His serves flash by at the speed of light. His aces come like meteor showers. Goran Ivanisevic has the most cosmic game in tennis, and recently he has been orbiting high above the rest of the men's tour. Since the U.S. Open, Ivanisevic, a 21-year-old Croatian, has won 15 of 17 matches, and tournaments in Sydney and Stockholm. Until a resurgent Boris Becker derailed him 6-1, 6-2 last Saturday in the semifinals of the $2.1 million Paris Open, Ivanisevic's serve had been broken only once in his last eight matches.
For years Ivanisevic has variously sparkled and struggled on the court. While he reached the finals of Wimbledon this summer and got a bronze medal at the Olympics, he also bombed out at several tournaments from Rome to Flushing Meadow. He is a naturally gifted athlete with an equally natural gift for losing his cool. "Everybody has a certain craziness if he wants to be a superstar," says Ion Tiriac, his manager. "To be an artist, Goran has to create, and play with his emotions. Only insane people don't fear or react or show feeling. Goran has more sense than most of the 'normal' people I know."
"Goran's a typical Dalmatian," says countryman Zeljko Franulovic, the 1970 French Open finalist. The person or the dog? "More the person," says Franulovic, "but he has a few spots on his character."
Ivanisevic grew up in Split, which may account for his personality. Mr. Goran is wired with energy; Dr. Ivanisevic is shy and laconic. "The guy can sleep unbelievable!" says one of Ivanisevic's former coaches, Nikki Pilic, who's now coach of the German Davis Cup team. "He can snooze till 5 p.m. like nothing." Ivanisevic's personal best is 34 hours. "My coach, Bob Brett, wakes up at six in the morning," says Ivanisevic. "He runs, takes shower and calls me at nine and says, 'Isn't it a great day to be alive?" I say, 'I'm still in a coma. I'd rather be dead.' "
The world's No. 4 player and its No. 1 free speaker, Ivanisevic is bursting with a passion rarely seen in tennis these days. "The problem with this game is that players don't express themselves," says John McEnroe. "Goran is one of the few who lays his feelings on the line."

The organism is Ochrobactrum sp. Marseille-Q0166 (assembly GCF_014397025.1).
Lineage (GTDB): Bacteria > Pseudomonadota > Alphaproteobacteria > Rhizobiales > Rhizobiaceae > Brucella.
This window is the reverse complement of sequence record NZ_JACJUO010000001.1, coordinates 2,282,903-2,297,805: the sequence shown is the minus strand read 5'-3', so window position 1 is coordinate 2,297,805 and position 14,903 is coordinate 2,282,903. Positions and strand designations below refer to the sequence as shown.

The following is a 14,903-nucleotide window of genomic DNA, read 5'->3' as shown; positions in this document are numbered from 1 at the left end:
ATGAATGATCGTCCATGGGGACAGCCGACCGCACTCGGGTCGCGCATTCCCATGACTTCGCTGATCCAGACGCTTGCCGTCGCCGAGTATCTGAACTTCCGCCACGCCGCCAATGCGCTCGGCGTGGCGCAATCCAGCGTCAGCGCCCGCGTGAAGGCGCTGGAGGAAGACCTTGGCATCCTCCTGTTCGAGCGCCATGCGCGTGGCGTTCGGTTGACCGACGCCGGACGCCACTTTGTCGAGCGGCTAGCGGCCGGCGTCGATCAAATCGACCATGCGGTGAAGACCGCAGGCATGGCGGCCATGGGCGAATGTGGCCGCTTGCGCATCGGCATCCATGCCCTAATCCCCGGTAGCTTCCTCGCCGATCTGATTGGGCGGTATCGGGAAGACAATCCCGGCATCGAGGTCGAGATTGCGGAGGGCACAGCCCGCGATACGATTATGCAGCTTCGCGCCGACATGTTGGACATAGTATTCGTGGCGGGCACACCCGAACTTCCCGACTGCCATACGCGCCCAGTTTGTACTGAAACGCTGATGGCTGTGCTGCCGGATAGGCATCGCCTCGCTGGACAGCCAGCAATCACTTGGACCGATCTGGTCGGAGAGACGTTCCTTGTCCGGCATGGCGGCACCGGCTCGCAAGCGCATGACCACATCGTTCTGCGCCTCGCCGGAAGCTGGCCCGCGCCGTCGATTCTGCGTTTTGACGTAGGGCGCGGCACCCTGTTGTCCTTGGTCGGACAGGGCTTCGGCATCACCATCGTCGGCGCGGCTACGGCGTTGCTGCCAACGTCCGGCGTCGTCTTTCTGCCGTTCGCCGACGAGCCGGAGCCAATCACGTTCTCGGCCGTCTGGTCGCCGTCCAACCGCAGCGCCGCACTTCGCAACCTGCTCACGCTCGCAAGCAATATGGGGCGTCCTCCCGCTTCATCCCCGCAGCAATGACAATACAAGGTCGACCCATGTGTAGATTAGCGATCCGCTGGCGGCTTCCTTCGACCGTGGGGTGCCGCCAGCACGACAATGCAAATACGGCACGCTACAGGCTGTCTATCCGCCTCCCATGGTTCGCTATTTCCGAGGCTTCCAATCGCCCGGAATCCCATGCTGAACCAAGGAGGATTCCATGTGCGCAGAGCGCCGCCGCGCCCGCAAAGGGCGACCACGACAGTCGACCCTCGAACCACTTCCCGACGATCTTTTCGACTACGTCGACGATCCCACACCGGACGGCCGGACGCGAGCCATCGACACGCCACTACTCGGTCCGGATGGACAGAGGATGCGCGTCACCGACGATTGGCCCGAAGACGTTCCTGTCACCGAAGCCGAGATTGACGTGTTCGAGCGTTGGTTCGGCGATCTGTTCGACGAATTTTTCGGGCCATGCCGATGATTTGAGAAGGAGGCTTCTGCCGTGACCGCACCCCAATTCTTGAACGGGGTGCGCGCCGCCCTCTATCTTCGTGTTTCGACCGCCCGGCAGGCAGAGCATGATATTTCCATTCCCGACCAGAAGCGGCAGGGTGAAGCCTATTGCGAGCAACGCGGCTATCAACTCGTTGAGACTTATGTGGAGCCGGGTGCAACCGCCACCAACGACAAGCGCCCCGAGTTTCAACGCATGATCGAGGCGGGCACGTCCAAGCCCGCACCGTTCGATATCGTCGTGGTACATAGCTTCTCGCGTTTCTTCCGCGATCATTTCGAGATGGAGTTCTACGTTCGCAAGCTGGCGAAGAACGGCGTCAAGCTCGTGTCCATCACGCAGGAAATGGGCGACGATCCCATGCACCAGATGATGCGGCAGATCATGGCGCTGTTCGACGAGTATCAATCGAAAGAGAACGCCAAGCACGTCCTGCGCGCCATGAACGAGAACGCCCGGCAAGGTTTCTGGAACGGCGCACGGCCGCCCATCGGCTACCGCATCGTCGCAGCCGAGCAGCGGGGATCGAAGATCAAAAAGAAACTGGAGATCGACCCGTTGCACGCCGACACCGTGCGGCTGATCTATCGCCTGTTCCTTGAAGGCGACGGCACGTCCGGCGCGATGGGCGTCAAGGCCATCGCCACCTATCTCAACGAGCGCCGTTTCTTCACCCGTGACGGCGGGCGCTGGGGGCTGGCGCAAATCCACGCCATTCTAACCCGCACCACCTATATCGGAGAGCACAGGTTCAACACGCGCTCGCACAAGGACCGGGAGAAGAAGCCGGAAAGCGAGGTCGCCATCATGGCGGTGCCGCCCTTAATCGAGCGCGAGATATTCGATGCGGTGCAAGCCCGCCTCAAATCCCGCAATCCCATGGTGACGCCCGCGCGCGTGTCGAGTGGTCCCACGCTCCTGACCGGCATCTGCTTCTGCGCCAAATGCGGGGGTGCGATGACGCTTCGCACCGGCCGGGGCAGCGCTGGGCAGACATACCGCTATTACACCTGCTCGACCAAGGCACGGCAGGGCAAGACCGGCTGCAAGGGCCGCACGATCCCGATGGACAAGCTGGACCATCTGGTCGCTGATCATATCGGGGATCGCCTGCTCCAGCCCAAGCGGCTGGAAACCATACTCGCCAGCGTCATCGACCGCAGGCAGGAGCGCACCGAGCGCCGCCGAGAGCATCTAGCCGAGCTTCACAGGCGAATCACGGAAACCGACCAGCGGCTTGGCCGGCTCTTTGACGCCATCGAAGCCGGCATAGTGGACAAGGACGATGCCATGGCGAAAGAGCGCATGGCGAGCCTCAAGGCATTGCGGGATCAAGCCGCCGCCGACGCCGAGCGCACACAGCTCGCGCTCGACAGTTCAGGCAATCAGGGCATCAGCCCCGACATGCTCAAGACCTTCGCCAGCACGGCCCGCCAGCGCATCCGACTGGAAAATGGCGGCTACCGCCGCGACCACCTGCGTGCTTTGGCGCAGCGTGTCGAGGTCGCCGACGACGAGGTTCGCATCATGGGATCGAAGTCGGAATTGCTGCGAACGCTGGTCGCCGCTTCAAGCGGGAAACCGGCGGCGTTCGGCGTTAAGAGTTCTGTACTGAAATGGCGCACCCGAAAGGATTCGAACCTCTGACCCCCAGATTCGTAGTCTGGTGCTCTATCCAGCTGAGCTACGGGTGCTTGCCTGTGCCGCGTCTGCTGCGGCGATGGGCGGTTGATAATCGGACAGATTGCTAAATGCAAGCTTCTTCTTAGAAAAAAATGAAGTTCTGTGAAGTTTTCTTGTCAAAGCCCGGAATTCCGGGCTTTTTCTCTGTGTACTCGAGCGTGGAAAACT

Sometimes, though, he lacks diplomacy. After a straight-set loss to unseeded Alexander Volkov two months ago at the U.S. Open, Ivanisevic cut loose in a long, rambling speech. "Here, food is not good," he said. "If you eat those McDonald cheeseburgers, hamburgers, you go to the hospital forever. But I am eating O.K. I went to some Italian restaurant, but I don't know. Probably the air, something is wrong. I don't know what. I don't hate—I like America, but I don't know. Last year I didn't felt like this year."
In March of this year he suffered an early loss at a tournament in Indian Wells, Calif. Afterward he unwittingly trashed the town. "You see two young people," said Ivanisevic. "Everybody else is 100 years old...150. Every time I think somebody is going to die."
The mayor said Ivanisevic should never be invited back, but local teens stepped in and took him nightclubbing. "I like it there now, but I still will stay away," he says. His dark, inquisitive eyes crinkle merrily. "Maybe next time they cook me for dinner."
Mali Zee, his friends call him, the Little Rabbit. However, at 6'4" and 160 pounds, he looks more like a praying mantis. "Slim legs, slim body carry this light weight," says Tiriac. "He has a perfect physique for tennis today."
Ivanisevic is the leading practitioner of the power game that is threatening to reduce men's tennis to the equivalent of soccer's penalty shoot-out. His style—at least on the faster surfaces—is basically serve-and-serve. "He's got the biggest serve I've ever seen," says McEnroe.